Governing the Commons: Cliven Bundy and grazing

Federal lands
Federal lands

Governing one of the large commons of the West–federally-controlled grazing lands–recently burst into the New York Times with the tale of the Bundy Standoff.

Cliven Bundy is a Nevada rancher who, for more than 20 years, has refused to pay fees to the federal government for grazing his cattle on federal land. He disputes federal  ownership of and jurisdiction over land within the state of Nevada.

As we saw in my series examining Nobel Laureate Elinor Ostrom’s work on governing common resources, successful commons need not be governed by national government. Ostrom presents numerous case studies from around the globe of common resources such as fisheries, forests, and irrigation systems governed sustainably for decades and even centuries by self-organized communal bodies.

Ostrom outlined several characteristics of these successful commons:

  • Sustainable regulations of commons often comes from those most familiar with the resource.
  • Sustainable regulations of commons has layers.
  • Sustainable regulations of commons has flexible and scalable enforcement.

Ostrom’s work might support state-level regulation of grazing on government land, a move that Bundy would probably prefer. Rule makers in Carson City are much closer and more familiar with the land and its users than Bureau of Land Management folks headquartered in Washington DC.

Several federal laws cover grazing on federal lands. Some of those laws stretch back to the 1930s. But, this isn’t the layering that Ostrom highlights. She made the point that successful commons had nested hierarchies for both monitoring and regulating resource use and maintenance. For example, in a shared irrigation system, you might different types of oversight at the canal, neighborhood, regional, state, and national levels.

In the case of Bundy, this might mean a system whereby his neighboring ranchers could somehow sanction him, and Bundy would comply, without involving other legal or political bodies.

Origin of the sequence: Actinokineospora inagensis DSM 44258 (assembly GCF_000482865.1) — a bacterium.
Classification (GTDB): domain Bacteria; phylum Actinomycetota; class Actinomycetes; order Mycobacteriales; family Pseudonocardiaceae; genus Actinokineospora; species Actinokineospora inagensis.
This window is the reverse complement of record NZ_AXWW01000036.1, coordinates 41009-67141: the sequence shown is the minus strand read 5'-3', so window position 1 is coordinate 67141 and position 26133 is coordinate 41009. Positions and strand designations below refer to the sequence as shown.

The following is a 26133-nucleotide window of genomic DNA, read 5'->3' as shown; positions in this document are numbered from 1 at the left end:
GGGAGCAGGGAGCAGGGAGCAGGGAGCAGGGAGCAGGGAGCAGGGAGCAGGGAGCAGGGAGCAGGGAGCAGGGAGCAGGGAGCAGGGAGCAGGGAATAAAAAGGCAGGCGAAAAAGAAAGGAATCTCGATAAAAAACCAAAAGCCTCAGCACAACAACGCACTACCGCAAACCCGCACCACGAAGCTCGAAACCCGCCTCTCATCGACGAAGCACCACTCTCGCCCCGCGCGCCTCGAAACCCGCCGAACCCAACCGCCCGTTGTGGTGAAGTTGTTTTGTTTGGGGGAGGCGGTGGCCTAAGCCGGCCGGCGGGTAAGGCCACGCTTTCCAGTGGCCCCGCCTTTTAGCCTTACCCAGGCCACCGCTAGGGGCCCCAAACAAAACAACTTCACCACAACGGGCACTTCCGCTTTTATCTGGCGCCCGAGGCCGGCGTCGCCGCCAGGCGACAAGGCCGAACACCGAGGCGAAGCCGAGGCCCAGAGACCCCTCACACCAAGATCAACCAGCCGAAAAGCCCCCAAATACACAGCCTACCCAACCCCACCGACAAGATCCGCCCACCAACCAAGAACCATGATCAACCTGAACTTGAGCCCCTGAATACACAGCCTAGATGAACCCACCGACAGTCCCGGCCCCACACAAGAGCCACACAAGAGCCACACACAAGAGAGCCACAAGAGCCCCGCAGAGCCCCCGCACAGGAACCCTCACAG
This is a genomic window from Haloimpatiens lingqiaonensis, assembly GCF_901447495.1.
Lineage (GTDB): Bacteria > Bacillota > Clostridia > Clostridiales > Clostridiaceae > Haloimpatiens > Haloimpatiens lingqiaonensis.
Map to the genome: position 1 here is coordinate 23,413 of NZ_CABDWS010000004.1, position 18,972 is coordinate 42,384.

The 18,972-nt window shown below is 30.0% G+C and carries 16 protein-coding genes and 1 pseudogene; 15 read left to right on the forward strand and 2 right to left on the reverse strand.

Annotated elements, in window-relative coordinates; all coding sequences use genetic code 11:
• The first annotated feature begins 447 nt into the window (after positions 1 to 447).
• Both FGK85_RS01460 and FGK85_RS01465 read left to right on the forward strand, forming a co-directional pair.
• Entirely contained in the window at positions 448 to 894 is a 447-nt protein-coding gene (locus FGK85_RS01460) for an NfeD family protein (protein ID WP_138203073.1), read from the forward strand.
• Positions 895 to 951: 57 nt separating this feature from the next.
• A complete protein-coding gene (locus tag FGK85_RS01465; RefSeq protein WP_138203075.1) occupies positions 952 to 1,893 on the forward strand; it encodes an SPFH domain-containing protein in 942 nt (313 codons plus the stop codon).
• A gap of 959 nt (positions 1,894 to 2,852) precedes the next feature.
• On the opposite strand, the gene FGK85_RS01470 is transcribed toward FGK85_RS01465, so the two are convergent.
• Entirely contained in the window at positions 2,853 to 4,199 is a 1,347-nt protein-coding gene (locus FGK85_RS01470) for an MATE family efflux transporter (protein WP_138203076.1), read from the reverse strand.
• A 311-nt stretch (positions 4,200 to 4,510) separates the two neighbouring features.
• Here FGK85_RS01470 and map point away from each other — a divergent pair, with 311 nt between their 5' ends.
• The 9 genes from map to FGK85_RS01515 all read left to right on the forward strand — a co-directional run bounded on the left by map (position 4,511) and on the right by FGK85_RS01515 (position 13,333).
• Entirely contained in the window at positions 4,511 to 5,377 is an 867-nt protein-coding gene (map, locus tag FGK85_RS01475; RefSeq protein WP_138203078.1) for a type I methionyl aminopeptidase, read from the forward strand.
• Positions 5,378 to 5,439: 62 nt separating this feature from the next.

The fact that the Bundy standoff has been running for 20 years, while proceeding through various federal administrative and judicial channels, shows that there’s some flexibility and scaling in enforcing grazing fees. Maybe too much flexibility, some would argue.

I don’t condone Bundy’s continued grazing on federal lands without paying the appointed fees. In my view, I’m a part owner of the commons in the West. Bundy is taking from the commons without participating in their maintenance through fees. He’s stealing from the community, from me.

When I was a boy, my dad would take my older brother and I finishing on the Pacific Northwest rivers latticed between Puget Sound and the Columbia River. During the salmon spawning season, we’d see people on the river banks “fishing” with illegally large hooks, snagging fish as they swam by. I caught glimpses of pistols in the snaggers’ knapsacks and knew that armed Fish & Game agents patrolled the nearby woods. Bundy is  essentially the same as the snaggers–illegally taking common resources and packing heat to against federal enforcement.

I want my commons managed responsible. The federal government as landowner is doing some things in accordance with Ostrom’s guidelines for governing commons. They need to find a better way to enforce payment and participation in the commons. That might mean adding a layer at the state level to satisfy the likes of Bundy and to move regulation closer to the resource. I hope the feds are reading Ostrom and learning lessons on how to improve sustainable management of common resources.

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